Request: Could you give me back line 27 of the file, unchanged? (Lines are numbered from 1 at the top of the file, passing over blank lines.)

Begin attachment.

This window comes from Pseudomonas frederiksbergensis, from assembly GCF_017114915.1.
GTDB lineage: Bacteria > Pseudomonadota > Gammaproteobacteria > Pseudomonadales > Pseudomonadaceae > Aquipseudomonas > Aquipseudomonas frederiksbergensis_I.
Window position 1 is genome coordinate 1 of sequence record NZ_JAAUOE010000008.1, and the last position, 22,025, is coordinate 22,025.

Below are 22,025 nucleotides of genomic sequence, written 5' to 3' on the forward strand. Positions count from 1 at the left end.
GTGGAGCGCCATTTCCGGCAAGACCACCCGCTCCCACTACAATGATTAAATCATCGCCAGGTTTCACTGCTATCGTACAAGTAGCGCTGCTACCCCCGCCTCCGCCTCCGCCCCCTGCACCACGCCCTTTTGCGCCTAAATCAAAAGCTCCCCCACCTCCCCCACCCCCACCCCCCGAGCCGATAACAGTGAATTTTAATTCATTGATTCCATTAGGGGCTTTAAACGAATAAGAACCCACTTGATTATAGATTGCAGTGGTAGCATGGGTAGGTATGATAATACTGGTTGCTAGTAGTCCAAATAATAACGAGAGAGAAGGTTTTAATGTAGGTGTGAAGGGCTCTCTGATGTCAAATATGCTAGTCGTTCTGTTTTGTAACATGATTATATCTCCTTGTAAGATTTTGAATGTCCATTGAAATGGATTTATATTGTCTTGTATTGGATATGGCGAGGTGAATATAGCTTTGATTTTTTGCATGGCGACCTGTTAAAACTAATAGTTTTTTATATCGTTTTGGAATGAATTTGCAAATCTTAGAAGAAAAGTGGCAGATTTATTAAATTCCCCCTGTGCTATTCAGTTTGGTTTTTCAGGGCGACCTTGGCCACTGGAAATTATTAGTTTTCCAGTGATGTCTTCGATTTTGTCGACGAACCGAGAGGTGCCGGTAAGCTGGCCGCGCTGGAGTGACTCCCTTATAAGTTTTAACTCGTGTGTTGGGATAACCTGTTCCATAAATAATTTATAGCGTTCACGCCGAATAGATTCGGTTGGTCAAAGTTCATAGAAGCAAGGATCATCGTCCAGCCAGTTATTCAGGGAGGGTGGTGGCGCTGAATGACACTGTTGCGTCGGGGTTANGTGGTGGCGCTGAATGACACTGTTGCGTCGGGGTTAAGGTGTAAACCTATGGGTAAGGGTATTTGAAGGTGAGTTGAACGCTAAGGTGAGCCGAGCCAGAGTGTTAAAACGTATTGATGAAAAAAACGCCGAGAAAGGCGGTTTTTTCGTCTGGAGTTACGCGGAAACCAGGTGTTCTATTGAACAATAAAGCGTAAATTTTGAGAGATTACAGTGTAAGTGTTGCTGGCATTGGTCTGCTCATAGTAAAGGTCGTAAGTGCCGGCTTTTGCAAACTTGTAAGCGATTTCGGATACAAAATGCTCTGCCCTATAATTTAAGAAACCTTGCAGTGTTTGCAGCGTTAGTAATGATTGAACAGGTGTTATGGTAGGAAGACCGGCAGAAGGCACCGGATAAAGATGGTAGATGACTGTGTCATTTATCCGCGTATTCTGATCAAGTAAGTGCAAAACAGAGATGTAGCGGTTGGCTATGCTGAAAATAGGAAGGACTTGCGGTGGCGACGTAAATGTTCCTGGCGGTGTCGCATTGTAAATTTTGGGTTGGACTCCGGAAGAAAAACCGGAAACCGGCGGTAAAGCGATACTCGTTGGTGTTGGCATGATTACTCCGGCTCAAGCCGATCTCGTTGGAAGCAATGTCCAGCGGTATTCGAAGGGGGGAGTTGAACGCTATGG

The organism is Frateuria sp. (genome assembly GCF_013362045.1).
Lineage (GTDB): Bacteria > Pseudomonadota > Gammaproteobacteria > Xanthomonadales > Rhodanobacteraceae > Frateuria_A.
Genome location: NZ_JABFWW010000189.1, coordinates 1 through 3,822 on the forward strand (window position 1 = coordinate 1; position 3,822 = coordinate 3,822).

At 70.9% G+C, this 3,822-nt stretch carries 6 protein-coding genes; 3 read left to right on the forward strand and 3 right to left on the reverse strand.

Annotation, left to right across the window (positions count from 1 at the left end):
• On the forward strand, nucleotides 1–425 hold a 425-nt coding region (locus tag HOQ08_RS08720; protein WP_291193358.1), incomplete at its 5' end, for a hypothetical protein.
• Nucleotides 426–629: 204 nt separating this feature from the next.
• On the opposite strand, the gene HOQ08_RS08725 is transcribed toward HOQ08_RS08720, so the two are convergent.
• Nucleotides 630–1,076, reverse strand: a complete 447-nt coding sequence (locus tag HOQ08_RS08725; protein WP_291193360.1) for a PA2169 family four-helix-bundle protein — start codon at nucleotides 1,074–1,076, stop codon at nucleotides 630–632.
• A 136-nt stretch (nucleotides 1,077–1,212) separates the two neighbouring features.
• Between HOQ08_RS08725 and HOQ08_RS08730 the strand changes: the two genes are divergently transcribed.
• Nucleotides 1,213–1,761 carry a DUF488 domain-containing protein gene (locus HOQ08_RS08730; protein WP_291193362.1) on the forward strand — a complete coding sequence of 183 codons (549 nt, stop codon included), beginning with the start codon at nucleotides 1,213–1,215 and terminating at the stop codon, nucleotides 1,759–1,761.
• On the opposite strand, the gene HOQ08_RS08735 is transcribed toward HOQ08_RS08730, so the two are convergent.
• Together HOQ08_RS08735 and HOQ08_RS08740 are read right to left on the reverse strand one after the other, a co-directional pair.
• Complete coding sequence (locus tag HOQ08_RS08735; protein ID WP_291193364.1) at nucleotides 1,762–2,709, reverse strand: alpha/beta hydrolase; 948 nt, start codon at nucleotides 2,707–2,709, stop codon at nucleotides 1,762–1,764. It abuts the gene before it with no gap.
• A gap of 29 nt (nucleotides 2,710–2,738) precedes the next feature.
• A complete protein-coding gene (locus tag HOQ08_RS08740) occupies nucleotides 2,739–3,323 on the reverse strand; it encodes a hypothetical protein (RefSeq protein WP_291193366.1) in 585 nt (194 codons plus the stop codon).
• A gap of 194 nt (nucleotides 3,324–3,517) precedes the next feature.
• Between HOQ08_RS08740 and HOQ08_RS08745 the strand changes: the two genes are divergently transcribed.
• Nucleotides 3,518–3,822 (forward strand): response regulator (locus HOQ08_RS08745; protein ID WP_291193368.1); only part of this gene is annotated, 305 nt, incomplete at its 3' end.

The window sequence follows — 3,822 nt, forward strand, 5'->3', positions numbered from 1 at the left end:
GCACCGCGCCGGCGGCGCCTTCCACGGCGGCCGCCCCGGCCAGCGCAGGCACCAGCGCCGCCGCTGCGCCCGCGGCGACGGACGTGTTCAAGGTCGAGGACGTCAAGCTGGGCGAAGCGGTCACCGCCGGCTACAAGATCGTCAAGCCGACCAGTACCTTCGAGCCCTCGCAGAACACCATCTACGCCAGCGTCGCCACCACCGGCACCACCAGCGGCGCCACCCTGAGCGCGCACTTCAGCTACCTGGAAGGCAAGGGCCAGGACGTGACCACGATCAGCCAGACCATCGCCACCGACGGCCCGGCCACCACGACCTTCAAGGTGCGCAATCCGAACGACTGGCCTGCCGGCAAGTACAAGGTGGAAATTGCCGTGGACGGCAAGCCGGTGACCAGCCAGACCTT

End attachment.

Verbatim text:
GCACCGCGCCGGCGGCGCCTTCCACGGCGGCCGCCCCGGCCAGCGCAGGCACCAGCGCCGCCGCTGCGCCCGCGGCGACGGACGTGTTCAAGGTCGAGGACGTCAAGCTGGGCGAAGCGGTCACCGCCGGCTACAAGATCGTCAAGCCGACCAGTACCTTCGAGCCCTCGCAGAACACCATCTACGCCAGCGTCGCCACCACCGGCACCACCAGCGGCGCCACCCTGAGCGCGCACTTCAGCTACCTGGAAGGCAAGGGCCAGGACGTGACCACGATCAGCCAGACCATCGCCACCGACGGCCCGGCCACCACGACCTTCAAGGTGCGCAATCCGAACGACTGGCCTGCCGGCAAGTACAAGGTGGAAATTGCCGTGGACGGCAAGCCGGTGACCAGCCAGACCTT